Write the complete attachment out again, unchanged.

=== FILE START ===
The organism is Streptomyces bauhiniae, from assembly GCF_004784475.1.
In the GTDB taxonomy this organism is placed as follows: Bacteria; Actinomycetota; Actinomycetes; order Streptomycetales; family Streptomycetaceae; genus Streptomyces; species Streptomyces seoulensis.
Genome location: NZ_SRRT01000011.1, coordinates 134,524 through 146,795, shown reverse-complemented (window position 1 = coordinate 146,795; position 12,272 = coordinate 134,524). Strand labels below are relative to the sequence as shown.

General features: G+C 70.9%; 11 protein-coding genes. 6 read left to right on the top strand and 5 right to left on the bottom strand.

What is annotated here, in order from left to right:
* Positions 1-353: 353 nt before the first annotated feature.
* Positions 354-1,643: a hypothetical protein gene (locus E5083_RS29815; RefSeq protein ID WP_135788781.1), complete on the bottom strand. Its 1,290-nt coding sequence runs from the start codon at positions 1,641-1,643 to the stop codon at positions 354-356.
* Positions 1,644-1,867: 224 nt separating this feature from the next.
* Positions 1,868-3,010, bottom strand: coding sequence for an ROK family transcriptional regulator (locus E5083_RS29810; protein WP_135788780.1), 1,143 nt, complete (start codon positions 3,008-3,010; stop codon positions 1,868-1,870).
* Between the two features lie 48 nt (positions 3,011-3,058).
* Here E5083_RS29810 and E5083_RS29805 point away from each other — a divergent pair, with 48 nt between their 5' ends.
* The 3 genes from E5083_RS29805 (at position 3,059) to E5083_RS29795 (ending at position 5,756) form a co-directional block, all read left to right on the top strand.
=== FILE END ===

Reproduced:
The organism is Streptomyces bauhiniae, from assembly GCF_004784475.1.
In the GTDB taxonomy this organism is placed as follows: Bacteria; Actinomycetota; Actinomycetes; order Streptomycetales; family Streptomycetaceae; genus Streptomyces; species Streptomyces seoulensis.
Genome location: NZ_SRRT01000011.1, coordinates 134,524 through 146,795, shown reverse-complemented (window position 1 = coordinate 146,795; position 12,272 = coordinate 134,524). Strand labels below are relative to the sequence as shown.

General features: G+C 70.9%; 11 protein-coding genes. 6 read left to right on the top strand and 5 right to left on the bottom strand.

What is annotated here, in order from left to right:
* Positions 1-353: 353 nt before the first annotated feature.
* Positions 354-1,643: a hypothetical protein gene (locus E5083_RS29815; RefSeq protein ID WP_135788781.1), complete on the bottom strand. Its 1,290-nt coding sequence runs from the start codon at positions 1,641-1,643 to the stop codon at positions 354-356.
* Positions 1,644-1,867: 224 nt separating this feature from the next.
* Positions 1,868-3,010, bottom strand: coding sequence for an ROK family transcriptional regulator (locus E5083_RS29810; protein WP_135788780.1), 1,143 nt, complete (start codon positions 3,008-3,010; stop codon positions 1,868-1,870).
* Between the two features lie 48 nt (positions 3,011-3,058).
* Here E5083_RS29810 and E5083_RS29805 point away from each other — a divergent pair, with 48 nt between their 5' ends.
* The 3 genes from E5083_RS29805 (at position 3,059) to E5083_RS29795 (ending at position 5,756) form a co-directional block, all read left to right on the top strand.